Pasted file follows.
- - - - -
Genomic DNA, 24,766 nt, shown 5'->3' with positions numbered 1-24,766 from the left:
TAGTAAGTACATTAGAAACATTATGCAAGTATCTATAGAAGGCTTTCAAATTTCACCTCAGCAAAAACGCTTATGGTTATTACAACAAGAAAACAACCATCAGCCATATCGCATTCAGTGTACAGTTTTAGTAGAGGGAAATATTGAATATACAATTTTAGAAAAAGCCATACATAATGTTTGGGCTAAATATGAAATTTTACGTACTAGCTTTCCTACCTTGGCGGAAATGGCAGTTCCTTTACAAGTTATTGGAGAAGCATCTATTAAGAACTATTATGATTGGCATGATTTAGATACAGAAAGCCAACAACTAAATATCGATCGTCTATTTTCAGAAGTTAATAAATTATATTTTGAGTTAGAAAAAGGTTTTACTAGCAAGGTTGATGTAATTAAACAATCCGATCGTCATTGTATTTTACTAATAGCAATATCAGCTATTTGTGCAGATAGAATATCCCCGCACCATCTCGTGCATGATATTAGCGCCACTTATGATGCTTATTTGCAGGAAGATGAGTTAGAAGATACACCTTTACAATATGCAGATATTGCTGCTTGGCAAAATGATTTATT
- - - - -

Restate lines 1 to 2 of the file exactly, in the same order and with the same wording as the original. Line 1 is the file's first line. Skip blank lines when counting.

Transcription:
Genomic DNA, 24,766 nt, shown 5'->3' with positions numbered 1-24,766 from the left:
TAGTAAGTACATTAGAAACATTATGCAAGTATCTATAGAAGGCTTTCAAATTTCACCTCAGCAAAAACGCTTATGGTTATTACAACAAGAAAACAACCATCAGCCATATCGCATTCAGTGTACAGTTTTAGTAGAGGGAAATATTGAATATACAATTTTAGAAAAAGCCATACATAATGTTTGGGCTAAATATGAAATTTTACGTACTAGCTTTCCTACCTTGGCGGAAATGGCAGTTCCTTTACAAGTTATTGGAGAAGCATCTATTAAGAACTATTATGATTGGCATGATTTAGATACAGAAAGCCAACAACTAAATATCGATCGTCTATTTTCAGAAGTTAATAAATTATATTTTGAGTTAGAAAAAGGTTTTACTAGCAAGGTTGATGTAATTAAACAATCCGATCGTCATTGTATTTTACTAATAGCAATATCAGCTATTTGTGCAGATAGAATATCCCCGCACCATCTCGTGCATGATATTAGCGCCACTTATGATGCTTATTTGCAGGAAGATGAGTTAGAAGATACACCTTTACAATATGCAGATATTGCTGCTTGGCAAAATGATTTATT